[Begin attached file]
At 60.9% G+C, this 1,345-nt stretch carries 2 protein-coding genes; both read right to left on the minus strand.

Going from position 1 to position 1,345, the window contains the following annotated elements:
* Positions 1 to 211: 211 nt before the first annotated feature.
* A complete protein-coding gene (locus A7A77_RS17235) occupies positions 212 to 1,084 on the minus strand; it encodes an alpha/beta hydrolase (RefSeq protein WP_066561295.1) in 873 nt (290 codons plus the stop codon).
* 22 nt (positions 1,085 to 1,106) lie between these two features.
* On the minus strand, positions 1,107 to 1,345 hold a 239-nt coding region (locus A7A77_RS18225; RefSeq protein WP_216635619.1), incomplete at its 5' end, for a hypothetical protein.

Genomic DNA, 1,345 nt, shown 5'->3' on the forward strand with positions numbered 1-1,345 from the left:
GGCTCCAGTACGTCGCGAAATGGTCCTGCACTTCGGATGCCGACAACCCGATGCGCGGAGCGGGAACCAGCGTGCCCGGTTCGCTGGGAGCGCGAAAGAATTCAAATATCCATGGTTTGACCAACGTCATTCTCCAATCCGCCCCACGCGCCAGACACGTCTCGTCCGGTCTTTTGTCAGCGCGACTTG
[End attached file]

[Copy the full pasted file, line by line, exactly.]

At 60.9% G+C, this 1,345-nt stretch carries 2 protein-coding genes; both read right to left on the minus strand.

Going from position 1 to position 1,345, the window contains the following annotated elements:
* Positions 1 to 211: 211 nt before the first annotated feature.
* A complete protein-coding gene (locus A7A77_RS17235) occupies positions 212 to 1,084 on the minus strand; it encodes an alpha/beta hydrolase (RefSeq protein WP_066561295.1) in 873 nt (290 codons plus the stop codon).
* 22 nt (positions 1,085 to 1,106) lie between these two features.
* On the minus strand, positions 1,107 to 1,345 hold a 239-nt coding region (locus A7A77_RS18225; RefSeq protein WP_216635619.1), incomplete at its 5' end, for a hypothetical protein.

Genomic DNA, 1,345 nt, shown 5'->3' on the forward strand with positions numbered 1-1,345 from the left:
GGCTCCAGTACGTCGCGAAATGGTCCTGCACTTCGGATGCCGACAACCCGATGCGCGGAGCGGGAACCAGCGTGCCCGGTTCGCTGGGAGCGCGAAAGAATTCAAATATCCATGGTTTGACCAACGTCATTCTCCAATCCGCCCCACGCGCCAGACACGTCTCGTCCGGTCTTTTGTCAGCGCGACTTG